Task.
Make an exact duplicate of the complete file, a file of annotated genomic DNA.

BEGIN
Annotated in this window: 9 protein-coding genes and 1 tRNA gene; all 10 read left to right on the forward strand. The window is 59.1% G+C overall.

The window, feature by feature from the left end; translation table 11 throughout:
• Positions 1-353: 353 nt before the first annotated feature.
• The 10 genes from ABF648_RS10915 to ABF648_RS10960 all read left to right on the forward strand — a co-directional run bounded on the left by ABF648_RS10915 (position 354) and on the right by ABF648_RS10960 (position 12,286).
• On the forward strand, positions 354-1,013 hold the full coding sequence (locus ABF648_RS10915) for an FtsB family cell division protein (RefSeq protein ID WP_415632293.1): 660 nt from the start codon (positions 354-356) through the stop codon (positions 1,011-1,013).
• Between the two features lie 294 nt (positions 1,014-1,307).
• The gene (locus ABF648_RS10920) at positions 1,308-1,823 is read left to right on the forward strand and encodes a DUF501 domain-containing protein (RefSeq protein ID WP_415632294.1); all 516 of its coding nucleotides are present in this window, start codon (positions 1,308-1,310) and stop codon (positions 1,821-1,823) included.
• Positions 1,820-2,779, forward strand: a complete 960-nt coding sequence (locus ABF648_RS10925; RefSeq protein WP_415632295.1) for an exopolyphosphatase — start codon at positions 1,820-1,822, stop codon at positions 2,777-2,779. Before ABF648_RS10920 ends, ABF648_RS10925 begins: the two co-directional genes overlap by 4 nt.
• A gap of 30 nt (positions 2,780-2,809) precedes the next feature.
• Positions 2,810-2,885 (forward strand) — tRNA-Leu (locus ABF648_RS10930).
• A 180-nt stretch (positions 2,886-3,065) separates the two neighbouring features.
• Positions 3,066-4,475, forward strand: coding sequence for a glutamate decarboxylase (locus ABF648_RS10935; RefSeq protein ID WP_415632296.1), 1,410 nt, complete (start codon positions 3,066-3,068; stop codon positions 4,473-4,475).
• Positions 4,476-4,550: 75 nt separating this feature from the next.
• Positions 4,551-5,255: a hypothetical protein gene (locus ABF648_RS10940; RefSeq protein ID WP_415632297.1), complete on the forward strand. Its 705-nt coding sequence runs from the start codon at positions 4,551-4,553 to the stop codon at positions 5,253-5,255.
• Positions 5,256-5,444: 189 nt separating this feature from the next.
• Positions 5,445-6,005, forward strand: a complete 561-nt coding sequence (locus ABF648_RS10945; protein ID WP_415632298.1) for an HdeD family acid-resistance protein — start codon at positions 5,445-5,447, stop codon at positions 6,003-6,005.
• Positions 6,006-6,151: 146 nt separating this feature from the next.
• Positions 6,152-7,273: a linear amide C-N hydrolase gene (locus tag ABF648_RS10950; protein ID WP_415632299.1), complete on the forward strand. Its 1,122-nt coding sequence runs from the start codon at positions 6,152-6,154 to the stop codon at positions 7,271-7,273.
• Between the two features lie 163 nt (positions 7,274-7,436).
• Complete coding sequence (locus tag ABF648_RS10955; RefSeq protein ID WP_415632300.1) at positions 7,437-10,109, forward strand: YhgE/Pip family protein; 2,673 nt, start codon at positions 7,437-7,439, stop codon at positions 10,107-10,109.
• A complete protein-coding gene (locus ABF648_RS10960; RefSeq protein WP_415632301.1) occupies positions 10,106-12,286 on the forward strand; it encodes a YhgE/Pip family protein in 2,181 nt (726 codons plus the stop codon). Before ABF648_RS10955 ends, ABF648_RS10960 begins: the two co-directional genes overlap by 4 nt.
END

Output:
Annotated in this window: 9 protein-coding genes and 1 tRNA gene; all 10 read left to right on the forward strand. The window is 59.1% G+C overall.

The window, feature by feature from the left end; translation table 11 throughout:
• Positions 1-353: 353 nt before the first annotated feature.
• The 10 genes from ABF648_RS10915 to ABF648_RS10960 all read left to right on the forward strand — a co-directional run bounded on the left by ABF648_RS10915 (position 354) and on the right by ABF648_RS10960 (position 12,286).
• On the forward strand, positions 354-1,013 hold the full coding sequence (locus ABF648_RS10915) for an FtsB family cell division protein (RefSeq protein ID WP_415632293.1): 660 nt from the start codon (positions 354-356) through the stop codon (positions 1,011-1,013).
• Between the two features lie 294 nt (positions 1,014-1,307).
• The gene (locus ABF648_RS10920) at positions 1,308-1,823 is read left to right on the forward strand and encodes a DUF501 domain-containing protein (RefSeq protein ID WP_415632294.1); all 516 of its coding nucleotides are present in this window, start codon (positions 1,308-1,310) and stop codon (positions 1,821-1,823) included.
• Positions 1,820-2,779, forward strand: a complete 960-nt coding sequence (locus ABF648_RS10925; RefSeq protein WP_415632295.1) for an exopolyphosphatase — start codon at positions 1,820-1,822, stop codon at positions 2,777-2,779. Before ABF648_RS10920 ends, ABF648_RS10925 begins: the two co-directional genes overlap by 4 nt.
• A gap of 30 nt (positions 2,780-2,809) precedes the next feature.
• Positions 2,810-2,885 (forward strand) — tRNA-Leu (locus ABF648_RS10930).
• A 180-nt stretch (positions 2,886-3,065) separates the two neighbouring features.
• Positions 3,066-4,475, forward strand: coding sequence for a glutamate decarboxylase (locus ABF648_RS10935; RefSeq protein ID WP_415632296.1), 1,410 nt, complete (start codon positions 3,066-3,068; stop codon positions 4,473-4,475).
• Positions 4,476-4,550: 75 nt separating this feature from the next.
• Positions 4,551-5,255: a hypothetical protein gene (locus ABF648_RS10940; RefSeq protein ID WP_415632297.1), complete on the forward strand. Its 705-nt coding sequence runs from the start codon at positions 4,551-4,553 to the stop codon at positions 5,253-5,255.
• Positions 5,256-5,444: 189 nt separating this feature from the next.
• Positions 5,445-6,005, forward strand: a complete 561-nt coding sequence (locus ABF648_RS10945; protein ID WP_415632298.1) for an HdeD family acid-resistance protein — start codon at positions 5,445-5,447, stop codon at positions 6,003-6,005.
• Positions 6,006-6,151: 146 nt separating this feature from the next.
• Positions 6,152-7,273: a linear amide C-N hydrolase gene (locus tag ABF648_RS10950; protein ID WP_415632299.1), complete on the forward strand. Its 1,122-nt coding sequence runs from the start codon at positions 6,152-6,154 to the stop codon at positions 7,271-7,273.
• Between the two features lie 163 nt (positions 7,274-7,436).
• Complete coding sequence (locus tag ABF648_RS10955; RefSeq protein ID WP_415632300.1) at positions 7,437-10,109, forward strand: YhgE/Pip family protein; 2,673 nt, start codon at positions 7,437-7,439, stop codon at positions 10,107-10,109.
• A complete protein-coding gene (locus ABF648_RS10960; RefSeq protein WP_415632301.1) occupies positions 10,106-12,286 on the forward strand; it encodes a YhgE/Pip family protein in 2,181 nt (726 codons plus the stop codon). Before ABF648_RS10955 ends, ABF648_RS10960 begins: the two co-directional genes overlap by 4 nt.